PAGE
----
A colleague of mine cautions that performance ratings say more about the marriage of the person doing the assessing than the performance of the person being assessed.
Turns out she may have a point.
Most people have some experience with performance appraisals. Maybe as part of an annual salary review. Or even just completing a customer satisfaction survey. It’s become a pretty ubiquitous process over the past decade or so.
Unfortunately it’s process that is flawed. Deeply flawed.
It turns out that we’re really bad at rating others. In fact, we’re so bad at it that someone has given the phenomenon a name—the Idiosyncratic Rater Effect.
And it’s well documented.
It was first shown in a study from 1998, published in Personnel Psychology. This was followed by a 2000 paper in the Journal of Applied Psychology. Then, in 2010, the results were confirmed by yet another paper in Personnel Psychology.
Each study found that the idiosyncrasies of the person doing the rating accounted for over half of the variations in ratings. The three studies put the number at 71%, 58% and 55%, respectively.
No other factor accounted for more than 20% of the score.
As performance management expert Marcus Buckingham put it in an interview
Most of what is being measured is the unique rating tendency of the rater. Thus ratings always reveal more about the rater than they do about the ratee.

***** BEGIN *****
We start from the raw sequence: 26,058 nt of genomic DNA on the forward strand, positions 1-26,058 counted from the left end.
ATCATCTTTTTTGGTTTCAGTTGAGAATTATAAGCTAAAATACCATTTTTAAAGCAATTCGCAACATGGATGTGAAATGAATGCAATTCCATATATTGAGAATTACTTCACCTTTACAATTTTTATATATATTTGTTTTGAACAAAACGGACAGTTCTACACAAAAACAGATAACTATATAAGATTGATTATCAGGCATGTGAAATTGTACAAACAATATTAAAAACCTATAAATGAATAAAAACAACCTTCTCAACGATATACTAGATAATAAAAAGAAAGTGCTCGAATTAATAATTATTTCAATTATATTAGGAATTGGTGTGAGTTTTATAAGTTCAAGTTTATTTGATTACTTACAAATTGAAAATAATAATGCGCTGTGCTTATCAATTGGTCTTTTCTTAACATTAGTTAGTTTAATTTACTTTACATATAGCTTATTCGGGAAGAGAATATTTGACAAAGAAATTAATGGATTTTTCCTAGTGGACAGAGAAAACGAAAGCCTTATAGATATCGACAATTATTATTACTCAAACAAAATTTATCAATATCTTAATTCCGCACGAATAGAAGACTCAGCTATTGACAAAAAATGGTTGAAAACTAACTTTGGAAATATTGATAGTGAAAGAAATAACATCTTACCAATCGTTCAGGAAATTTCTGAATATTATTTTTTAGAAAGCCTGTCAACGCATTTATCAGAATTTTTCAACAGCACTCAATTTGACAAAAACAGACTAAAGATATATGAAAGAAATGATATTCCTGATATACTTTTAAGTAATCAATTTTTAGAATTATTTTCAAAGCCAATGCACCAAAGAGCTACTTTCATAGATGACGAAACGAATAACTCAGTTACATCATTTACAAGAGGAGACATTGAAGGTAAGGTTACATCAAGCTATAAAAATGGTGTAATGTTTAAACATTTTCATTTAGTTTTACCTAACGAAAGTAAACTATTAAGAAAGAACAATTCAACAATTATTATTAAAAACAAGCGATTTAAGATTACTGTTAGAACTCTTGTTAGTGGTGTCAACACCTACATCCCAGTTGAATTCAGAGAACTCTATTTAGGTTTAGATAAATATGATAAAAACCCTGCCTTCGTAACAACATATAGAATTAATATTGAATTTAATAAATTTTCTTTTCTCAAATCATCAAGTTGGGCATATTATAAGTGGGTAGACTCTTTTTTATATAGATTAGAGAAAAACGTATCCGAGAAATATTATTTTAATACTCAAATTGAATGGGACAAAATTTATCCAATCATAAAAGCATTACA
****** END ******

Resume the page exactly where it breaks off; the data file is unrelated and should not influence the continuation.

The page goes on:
Later in the same interview he highlighted the data quality problem facing organizations who rely on these flawed assessments, saying
We all need to grapple with that problem [the Idiosyncratic Rater Effect] as we move into the big data world of the future. We need to figure out how we put good data in.
Once this data ends up in the system, it’s sliced, diced and combined with other data to produce a range of derivative conclusions…all based on a false premise—i.e. that one person is able to effectively judge the performance of another.
There has been some suggestion that the Idiosyncratic Rater Effect can be minimized by averaging across many assessments. But this, amongst other things, assumes that the idiosyncrasies exhibited by raters are independent. That’s a big assumption.
Research on the Idiosyncratic Rater Effect has largely focused on HR. However, the same problems plague customer satisfaction surveys. Developers of iPhone apps have long suffered the vagaries of the App Store review process, for example. In what turns out to be a brutal demonstration of the Idiosyncratic Rater Effect a number of leading iOS app developers made a hilarious video of themselves reading one-star reviews received by their apps.
Business consultant and author Frederick Reichheld has argued for customer feedback to be boiled down to one question—or “The Ultimate Question” as he calls it in his book of the same name. This question is
How likely is it that you would recommend us to a friend or colleague?
In his research, satisfaction scores for this question, when compared with those for other questions, consistently showed the strongest correlation with repeat purchases or referrals.
Amazon is the latest company to say it will overhaul its controversial performance assessment rating system. This follows shake-ups at major organizations such as Goldman Sachs, the Pentagon, IBM and GE. Accenture has ditched ratings altogether.
Others have argued in defense of performance evaluations—looking at ways to “minimize” bias. This strikes me as an attempt to push on with something that is fundamentally flawed because no-one has a better solution.
We need to focus on linking individual performance directly and transparently to well-defined organizational goals. This isn’t easy. It’s been problematic when attempted in the US school system. But, if performance-related management is going to work, and gain credibility, it’s going to need a radical overhaul.